The year 1970 was a year of mourning: The Beatles became the first band in the young history of rock ’n’ roll to officially announce their split. But then, 1970 was also a windfall: each of the quartet’s members released brilliant, innovative, ambitious, and/or touching solo albums – Paul McCartney’s McCartney, John Lennon’s John Lennon/Plastic Ono Band, George Harrison’s All Things Must Pass and Ringo Starr’s Sentimental Journey – and all of them had the same palpable exhilaration of freedom that comes from being deprived of it for a long time. The Beatles broke free from expectations and their past.


Photo: Guillaume Plourde

“There’s something powerful in their emancipation and how they allowed themselves to do something on their own terms,” says Étienne Côté, alias LUMIÈRE, who also recently gave himself the right to do something by himself after years in the band Canailles: an album, A.M.I.E.S.A.M.O.U.R.

Born in Sainte-Antoine-de-Tilly, on the south shore of Québec City, Côté was introduced to music by spending hours alone at his grandmother’s piano, when he’d visit her on weekends. At the age of 18, he played drums in a Jimi Hendrix cover band, and later began studying classical percussion at Université de Montréal. He never finished his studies, however. Why?

Because in 2014, his friend Antoine Tardif invited him to come aboard the hullabaloo-esque caravan that was Canailles (the demise of which we were recently informed). When we evoke, in passing, our affection for the oblique power-pop trio Polipe, of which Antoine was once a member, Côté becomes animated: “Polipe was very important to me!” he says. “They were major influences. When I was 16, they were 18, 19, and when they came back to Saint-Antoine-de-Tilly, they invited us to their jam sessions.”

Despite his multiple experiences, and the many instruments he masters, Côté took a long time to allow himself to write his own songs. “J’me fais pas assez confiance/ La beauté est partout/ J’me compare trop/ Tout le monde est meilleur que moi/ À mes yeux/ Tout le monde est meilleur que moi,” (“I’m not confident enough/ Beauty is everywhere/ I compare myself too much/ Everyone is better than me/ In my mind/ Everyone is better than me”) he sings on “FREUD.EST.MORT,” a groovy self-flagellation session carried by a heavily George Harrison-style sitar riff. As a matter of fact, A​.​M​.​I​.​E​.​S​.​A​.​M​.​O​.​U​.​R is reminiscent of All Things Must Pass as much as it is of the ramshackle beauty of McCartney’s Ram.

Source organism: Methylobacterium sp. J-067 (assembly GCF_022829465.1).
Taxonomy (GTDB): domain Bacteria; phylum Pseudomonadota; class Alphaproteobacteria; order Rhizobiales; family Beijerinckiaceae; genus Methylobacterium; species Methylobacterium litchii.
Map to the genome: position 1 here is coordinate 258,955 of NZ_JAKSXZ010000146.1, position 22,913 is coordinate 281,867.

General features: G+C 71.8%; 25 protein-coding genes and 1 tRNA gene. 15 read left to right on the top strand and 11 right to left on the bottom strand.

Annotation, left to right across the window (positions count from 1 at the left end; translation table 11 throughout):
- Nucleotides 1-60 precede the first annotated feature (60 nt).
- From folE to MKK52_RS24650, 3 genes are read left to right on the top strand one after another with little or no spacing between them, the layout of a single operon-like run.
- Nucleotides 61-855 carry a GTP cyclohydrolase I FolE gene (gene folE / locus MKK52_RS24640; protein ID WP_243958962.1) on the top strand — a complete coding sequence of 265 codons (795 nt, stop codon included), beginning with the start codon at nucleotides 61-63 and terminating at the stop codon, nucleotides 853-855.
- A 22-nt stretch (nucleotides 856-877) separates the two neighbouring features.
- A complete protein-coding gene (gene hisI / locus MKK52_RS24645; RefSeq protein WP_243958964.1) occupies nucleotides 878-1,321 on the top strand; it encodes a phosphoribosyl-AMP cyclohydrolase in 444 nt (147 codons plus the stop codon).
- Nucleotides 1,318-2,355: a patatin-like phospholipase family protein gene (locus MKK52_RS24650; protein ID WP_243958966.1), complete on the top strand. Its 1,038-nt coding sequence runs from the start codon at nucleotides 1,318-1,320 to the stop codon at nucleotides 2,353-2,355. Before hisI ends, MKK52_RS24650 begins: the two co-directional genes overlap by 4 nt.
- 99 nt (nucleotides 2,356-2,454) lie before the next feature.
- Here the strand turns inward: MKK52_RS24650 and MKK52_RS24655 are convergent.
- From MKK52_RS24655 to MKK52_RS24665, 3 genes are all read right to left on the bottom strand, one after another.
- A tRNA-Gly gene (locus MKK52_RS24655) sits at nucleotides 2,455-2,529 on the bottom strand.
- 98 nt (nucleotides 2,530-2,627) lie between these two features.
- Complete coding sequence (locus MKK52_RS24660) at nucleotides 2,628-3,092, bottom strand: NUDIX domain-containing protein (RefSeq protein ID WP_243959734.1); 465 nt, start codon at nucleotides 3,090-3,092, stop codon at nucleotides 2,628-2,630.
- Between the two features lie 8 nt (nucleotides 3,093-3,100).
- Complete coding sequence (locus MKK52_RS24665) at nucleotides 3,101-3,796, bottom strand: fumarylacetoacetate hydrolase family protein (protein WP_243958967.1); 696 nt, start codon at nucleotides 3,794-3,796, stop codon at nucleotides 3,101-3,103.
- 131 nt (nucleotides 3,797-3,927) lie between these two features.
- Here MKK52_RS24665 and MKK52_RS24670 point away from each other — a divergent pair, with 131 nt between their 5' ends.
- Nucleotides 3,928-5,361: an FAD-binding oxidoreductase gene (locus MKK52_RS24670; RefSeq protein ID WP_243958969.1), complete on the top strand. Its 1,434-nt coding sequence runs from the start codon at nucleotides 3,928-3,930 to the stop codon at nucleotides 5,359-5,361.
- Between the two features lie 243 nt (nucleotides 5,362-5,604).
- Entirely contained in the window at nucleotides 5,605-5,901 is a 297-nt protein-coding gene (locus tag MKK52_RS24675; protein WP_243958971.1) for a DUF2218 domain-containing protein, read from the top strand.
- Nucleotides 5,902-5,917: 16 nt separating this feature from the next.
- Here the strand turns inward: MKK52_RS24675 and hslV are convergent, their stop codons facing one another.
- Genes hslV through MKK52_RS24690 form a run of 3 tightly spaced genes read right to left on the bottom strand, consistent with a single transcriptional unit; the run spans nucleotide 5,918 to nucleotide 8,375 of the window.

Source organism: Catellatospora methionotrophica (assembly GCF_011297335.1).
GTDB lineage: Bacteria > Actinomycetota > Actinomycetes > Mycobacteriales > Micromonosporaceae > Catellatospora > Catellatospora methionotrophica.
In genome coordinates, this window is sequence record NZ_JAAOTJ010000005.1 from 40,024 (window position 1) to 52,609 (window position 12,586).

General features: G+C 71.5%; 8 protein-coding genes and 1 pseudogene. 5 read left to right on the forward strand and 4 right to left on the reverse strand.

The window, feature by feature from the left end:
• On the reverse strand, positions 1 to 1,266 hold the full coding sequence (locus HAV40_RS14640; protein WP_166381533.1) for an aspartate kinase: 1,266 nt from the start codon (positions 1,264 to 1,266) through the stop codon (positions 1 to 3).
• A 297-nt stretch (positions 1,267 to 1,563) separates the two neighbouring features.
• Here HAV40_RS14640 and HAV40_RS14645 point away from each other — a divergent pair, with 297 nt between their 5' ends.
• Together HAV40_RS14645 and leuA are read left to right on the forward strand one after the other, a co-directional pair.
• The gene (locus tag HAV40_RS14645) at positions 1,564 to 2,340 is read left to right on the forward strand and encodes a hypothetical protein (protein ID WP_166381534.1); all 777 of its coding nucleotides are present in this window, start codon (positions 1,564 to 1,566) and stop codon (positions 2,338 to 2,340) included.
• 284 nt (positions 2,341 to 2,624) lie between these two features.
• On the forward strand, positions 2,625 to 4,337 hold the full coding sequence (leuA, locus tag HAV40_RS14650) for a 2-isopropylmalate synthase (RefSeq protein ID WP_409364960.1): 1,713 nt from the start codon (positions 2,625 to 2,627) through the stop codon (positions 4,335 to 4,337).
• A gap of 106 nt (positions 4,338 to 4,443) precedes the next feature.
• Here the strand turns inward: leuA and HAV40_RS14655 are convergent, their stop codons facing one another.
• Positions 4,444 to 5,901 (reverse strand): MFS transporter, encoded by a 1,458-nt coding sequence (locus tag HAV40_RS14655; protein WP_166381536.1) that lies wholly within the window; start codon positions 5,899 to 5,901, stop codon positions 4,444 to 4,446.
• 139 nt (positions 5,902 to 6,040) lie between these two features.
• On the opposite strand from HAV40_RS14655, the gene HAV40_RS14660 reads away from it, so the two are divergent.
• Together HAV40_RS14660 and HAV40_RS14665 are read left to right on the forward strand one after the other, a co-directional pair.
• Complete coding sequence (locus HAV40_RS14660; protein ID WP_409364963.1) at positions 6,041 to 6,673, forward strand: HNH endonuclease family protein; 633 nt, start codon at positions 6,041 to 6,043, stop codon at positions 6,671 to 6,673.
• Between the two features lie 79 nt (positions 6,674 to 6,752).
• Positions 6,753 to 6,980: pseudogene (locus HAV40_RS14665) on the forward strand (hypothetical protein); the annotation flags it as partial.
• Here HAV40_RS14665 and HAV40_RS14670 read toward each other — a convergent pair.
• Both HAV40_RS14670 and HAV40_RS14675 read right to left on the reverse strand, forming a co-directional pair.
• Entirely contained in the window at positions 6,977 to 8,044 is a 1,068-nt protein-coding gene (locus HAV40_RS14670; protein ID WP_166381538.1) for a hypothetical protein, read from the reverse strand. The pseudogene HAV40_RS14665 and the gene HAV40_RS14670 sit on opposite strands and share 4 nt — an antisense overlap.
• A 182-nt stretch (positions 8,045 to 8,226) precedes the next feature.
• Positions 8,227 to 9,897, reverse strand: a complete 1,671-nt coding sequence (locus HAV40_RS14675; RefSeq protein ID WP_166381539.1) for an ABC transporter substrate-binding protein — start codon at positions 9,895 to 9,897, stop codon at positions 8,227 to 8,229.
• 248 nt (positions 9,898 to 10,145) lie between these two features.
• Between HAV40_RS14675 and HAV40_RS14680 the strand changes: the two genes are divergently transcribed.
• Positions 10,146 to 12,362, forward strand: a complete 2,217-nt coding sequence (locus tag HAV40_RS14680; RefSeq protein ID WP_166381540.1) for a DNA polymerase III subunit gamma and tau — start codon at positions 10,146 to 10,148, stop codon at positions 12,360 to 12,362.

“That’s very typical of me,” says Côté about his pernicious propensity to compare himself to others. “I waited this long to write my first song [in 2016] because I was afraid, no doubt about it. I was afraid it wouldn’t be good enough. I’m super-demanding. I’ve always wanted to, but it was like I felt it was never the right time. I wanted to really like my first song.”

And A​.​M​.​I​.​E​.​S​.​A​.​M​.​O​.​U​.​R offers many a good song, to say the least. A concept album set in 1971, this lysergic, naïve epic, straddling the line between love and friendship, features one LUMIÈRE and his companion CRISTALE (Naomie de Lorimier, also known as N NAO). They meet Briquette (Daphnée Brissette, with whom Côté played in Canailles, and who still plays in Bon Enfant), who slips LSD-injected candies on their tongues, so their hearts and imaginations are upended, for better and worse.

Proudly nostalgic for the 1970s, an era he obviously didn’t live through, Côté borrows sounds from the beginning of this pivotal decade – but also a certain ideal, as evidenced by the words with which he has labelled his project. “I find that ‘lumière’ (‘light’) fits quite well with what I’m trying to convey in my songs,” he says. “It’s something I have a hard time achieving in my life. It’s not easy, on a daily basis, to be a luminous person. It’s like an ideal that I have, to have joy in living, a good mood, a transparency, to be able to be honest. That, to me, is what light is.”

A​.​M​.​I​.​E​.​S​.​A​.​M​.​O​.​U​.​R is also the third album to be released in 2021 that was produced by Alexandre Martel, after Alex Burger’s Sweet Montérégie, and Cantalou by Thierry Larose. It’s was during an Anatole (Martel’s glam-rock project) concert that Côté met him… and stole a tarot card. “Alex was selling some really nice, screen-printed tarot decks at his merch table,” says Côté. “I didn’t know what they were at the time, I thought they were promotional cards. So I took one.”

He later realized that he had mismatched a deck. “I realized that I had left with the hangman card, which is now my favorite card,” he says, “because there’s an ambiguity in it. The point of view of the hanged man allows him to see the world upside down,” a bit like an artist. Étienne Côté waited until the end of A​.​M​.​I​.​E​.​S​.​A​.​M​.​O​.​U​.​R’s recording sessions to admit his petty crime to his colleague, out of fear of ruining their relationship. The memory now makes him giggle. “I don’t know why I was so afraid; it went well, in the end,” he says. A true friend is a friend that can forgive.